2019 John A. Catanzaro
DNA methylation is known to be abnormal in all forms of cancer, but it is not really understood how this occurs and its exact role in tumorigenesis. In this short video presented by John Catanzaro, he takes a wide view of this problem by reviewing DNA methylation patterns and understanding how this stable epigenetic mark works to prevent gene activation during development. Aberrant DNA methylation in cancer can be generated either prior to or following cell transformation through mutations.
“Increasing evidence suggests, that most methylation changes are generated in a programmed manner and occur in a subpopulation of tissue cells during normal aging, probably predisposing them for tumorigenesis. It is likely that this methylation contributes to the tumor state by inhibiting the plasticity of cell differentiation processes.” Cancer Res; 76(12); 3446–50. ©2016 AACR.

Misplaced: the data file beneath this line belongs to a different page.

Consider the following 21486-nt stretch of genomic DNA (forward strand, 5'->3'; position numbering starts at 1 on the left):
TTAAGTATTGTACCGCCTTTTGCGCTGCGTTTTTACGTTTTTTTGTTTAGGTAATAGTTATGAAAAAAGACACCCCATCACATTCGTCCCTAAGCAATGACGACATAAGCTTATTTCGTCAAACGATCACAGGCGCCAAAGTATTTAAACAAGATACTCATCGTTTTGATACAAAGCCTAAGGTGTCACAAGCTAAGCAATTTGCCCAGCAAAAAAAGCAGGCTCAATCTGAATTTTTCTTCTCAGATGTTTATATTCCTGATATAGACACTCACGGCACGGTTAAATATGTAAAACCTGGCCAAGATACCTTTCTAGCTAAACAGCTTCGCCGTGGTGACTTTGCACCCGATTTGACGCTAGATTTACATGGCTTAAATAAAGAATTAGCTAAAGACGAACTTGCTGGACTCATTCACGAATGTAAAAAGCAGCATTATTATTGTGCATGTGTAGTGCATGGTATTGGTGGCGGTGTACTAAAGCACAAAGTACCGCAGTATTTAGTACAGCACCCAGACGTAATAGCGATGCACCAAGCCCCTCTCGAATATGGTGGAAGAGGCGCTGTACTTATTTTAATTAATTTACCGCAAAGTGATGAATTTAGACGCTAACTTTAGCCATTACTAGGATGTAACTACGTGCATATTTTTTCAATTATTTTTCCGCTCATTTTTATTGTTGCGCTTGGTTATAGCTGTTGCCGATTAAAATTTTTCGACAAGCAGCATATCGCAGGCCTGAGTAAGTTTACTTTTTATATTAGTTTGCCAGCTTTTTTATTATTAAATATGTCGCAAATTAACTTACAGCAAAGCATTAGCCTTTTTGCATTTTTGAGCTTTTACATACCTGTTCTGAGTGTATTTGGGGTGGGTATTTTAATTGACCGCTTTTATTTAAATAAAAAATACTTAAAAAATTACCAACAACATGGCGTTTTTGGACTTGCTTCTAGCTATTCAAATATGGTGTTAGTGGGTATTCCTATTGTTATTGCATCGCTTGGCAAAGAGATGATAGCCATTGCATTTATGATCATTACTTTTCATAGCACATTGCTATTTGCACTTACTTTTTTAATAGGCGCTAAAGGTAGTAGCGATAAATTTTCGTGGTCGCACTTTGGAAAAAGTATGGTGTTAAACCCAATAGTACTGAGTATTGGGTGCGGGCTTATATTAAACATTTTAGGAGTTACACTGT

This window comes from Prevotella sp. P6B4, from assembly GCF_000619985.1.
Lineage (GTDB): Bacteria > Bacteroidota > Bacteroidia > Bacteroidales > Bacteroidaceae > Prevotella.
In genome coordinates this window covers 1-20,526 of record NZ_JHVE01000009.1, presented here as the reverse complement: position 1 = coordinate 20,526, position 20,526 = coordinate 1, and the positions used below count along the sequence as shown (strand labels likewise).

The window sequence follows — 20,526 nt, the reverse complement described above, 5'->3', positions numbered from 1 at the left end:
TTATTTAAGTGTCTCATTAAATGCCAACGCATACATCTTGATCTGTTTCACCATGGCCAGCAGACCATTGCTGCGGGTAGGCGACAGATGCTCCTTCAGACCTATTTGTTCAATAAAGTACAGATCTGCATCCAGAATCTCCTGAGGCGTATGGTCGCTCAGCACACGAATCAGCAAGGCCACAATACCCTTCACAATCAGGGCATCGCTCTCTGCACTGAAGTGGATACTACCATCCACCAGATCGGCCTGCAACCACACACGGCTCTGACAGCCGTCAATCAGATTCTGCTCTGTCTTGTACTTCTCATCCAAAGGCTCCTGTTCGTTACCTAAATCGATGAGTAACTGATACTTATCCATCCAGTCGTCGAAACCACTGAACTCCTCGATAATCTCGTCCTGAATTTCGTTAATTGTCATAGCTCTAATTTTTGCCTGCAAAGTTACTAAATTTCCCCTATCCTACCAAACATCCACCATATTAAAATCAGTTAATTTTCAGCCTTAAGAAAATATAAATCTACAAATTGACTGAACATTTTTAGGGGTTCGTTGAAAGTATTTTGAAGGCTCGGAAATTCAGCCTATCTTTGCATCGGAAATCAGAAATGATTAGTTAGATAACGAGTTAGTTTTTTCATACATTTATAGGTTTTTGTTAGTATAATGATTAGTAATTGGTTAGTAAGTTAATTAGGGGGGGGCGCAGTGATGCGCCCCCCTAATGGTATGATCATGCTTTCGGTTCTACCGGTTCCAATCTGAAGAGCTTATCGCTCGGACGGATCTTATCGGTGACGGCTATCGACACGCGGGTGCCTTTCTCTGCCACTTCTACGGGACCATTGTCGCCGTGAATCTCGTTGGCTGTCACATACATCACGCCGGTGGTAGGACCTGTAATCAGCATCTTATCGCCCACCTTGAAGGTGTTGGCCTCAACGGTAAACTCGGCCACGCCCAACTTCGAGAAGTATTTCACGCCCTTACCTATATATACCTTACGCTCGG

Watch this short 23 minute video and it will give you some insight into DNA methylation and cancer.